“In 1968, Jefferson Airplane released an album called Crown of Creation. In my many years of gazing in wonder at the artwork created by Karen Burton, I have never been more enthralled than when I first saw this watercolor, which, to me, invoked that descriptive phrase. I named it that immediately upon first glance because it created a visual record of the artist’s creative thinking and evolutionary process.
I’m left-handed and enjoyed thinking I could follow her creative expressionism in a counter-clockwise and perhaps counter-intuitive direction. There’s a wonderful circular feel to the piece, with allusions to beginnings, growth, life and death, and even heaven, in an arcing halo of amorphisms that grow and evolve into floral archetypes, invoking dawn, daylight and growth, evening and rest, before beginning the cycle anew.
Starting from bottom right, I see clouds of wispy color that seem to grow from mushroom-like appendages into a subsurface lily pad – a jumping off point for the artist, revealing a flowing, flaxen-haired angel that literally casts out ever-evolving images of colorful flowers – first announced by a burst of yellow (jonquils or perhaps tulips) cupped by a pale green hand that implies a new beginning.
As a bird takes flight from her outstretched wrist, the colors change as our eyes spill down the left side of the work, invoking dreamy roses or perhaps pink camellias, which harken back to my grandmother’s garden in which I used to play as a boy. The pastels then explode into splashes of pink and purple, fully opened and shining in their fair display of the day. Big, bright, and beautiful in their boldness, these fully formed images indicate the direction forward the artist chooses the flow to follow.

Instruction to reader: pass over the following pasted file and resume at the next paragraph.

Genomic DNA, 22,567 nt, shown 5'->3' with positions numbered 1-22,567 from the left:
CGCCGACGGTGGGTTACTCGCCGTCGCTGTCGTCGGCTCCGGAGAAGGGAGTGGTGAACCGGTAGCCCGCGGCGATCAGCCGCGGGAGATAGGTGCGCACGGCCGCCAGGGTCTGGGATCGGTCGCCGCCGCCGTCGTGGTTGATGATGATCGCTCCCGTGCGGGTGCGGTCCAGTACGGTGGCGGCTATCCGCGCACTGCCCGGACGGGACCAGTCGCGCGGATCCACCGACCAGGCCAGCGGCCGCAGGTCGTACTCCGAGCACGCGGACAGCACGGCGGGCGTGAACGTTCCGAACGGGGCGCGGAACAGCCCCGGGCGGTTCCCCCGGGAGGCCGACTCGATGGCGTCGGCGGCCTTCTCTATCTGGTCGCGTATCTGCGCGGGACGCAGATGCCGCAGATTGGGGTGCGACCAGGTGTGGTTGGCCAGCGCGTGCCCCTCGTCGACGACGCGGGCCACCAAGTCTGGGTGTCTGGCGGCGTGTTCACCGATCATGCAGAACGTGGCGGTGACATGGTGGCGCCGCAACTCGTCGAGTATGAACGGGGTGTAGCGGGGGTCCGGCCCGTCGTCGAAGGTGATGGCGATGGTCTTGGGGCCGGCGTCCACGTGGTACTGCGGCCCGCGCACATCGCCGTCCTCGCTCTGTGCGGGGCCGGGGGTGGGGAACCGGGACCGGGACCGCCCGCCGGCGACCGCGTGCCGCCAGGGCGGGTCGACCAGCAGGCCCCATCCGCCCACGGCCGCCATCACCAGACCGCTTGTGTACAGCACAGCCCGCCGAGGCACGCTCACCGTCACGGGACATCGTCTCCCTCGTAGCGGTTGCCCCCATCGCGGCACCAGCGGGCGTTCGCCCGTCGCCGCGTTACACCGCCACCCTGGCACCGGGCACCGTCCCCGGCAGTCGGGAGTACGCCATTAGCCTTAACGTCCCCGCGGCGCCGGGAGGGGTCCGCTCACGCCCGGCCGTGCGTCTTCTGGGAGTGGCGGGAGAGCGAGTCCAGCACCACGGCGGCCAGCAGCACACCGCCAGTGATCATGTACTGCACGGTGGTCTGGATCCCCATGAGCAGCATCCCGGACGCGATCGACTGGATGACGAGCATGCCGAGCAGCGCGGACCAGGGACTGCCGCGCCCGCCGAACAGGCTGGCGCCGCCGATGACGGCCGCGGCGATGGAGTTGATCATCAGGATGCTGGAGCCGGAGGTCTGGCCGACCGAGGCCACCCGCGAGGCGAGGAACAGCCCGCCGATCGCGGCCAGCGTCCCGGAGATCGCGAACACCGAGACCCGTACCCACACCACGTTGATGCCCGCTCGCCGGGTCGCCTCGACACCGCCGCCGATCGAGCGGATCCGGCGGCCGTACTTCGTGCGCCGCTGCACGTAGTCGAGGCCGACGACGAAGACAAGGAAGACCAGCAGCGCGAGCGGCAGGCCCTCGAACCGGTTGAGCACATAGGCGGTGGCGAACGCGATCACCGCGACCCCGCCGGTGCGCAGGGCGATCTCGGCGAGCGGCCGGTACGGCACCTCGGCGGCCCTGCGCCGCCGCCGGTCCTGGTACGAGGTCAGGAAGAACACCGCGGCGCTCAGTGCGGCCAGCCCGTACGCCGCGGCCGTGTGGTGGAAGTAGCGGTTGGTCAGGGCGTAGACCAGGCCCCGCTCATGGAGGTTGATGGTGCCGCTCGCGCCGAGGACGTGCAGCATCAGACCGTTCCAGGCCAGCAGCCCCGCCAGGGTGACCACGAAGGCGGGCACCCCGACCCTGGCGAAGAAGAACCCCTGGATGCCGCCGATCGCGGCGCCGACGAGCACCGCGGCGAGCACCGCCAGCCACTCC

And then, almost as an afterthought, after the pink parade has concluded, a final connective green shadow landing pad pulls the eye toward an eventual reconnection with the creative process, languidly, as in the cool of the evening, represented by the only deep greens and blues found in the piece, into an invocation of night, where upon the circular process begins again.
The artist unintentionally has demonstrated her creative bending and shaping of color into idealized versions of flora that she ultimately decides to bring into focus, allowing us to share her mind’s eye and how unconsciously she works towards her goal of uniquely personal art that reflects not only what she sees, but how it and the process makes her feel. It is that raw display of internal combustion and the reflective outpouring of emotion that adorns the Crown of Creation with its depth and soul.
I treasure seeing this creative exercise in play and its fruition on display, and when I look at it hanging on my office wall, as I invariably do every single day, I am reminded of how precious and valuable it is to be able to do that, to create that, out of the nothingness that is our everyday world.
This is truly a ‘crowning’ achievement, a view into the artist’s mind, body, and creative soul, and one that I will always keep in my heart. When I see her art, I see the artist as well, and realize how beautiful they both are to me.”
– Jim Burton (full disclosure: husband of the artist)
FROM THE ARTIST:
“This painting was sitting on my trash pile and my husband asked me to frame it for his office. I don’t remember making it – it was just “messing around.” He “sees” so many things in it and created an elaborate philosophical story from the brushstrokes. He calls it “Crown of Creation.” You never can anticipate how and when your art will resonate with someone. Thanks, dear!”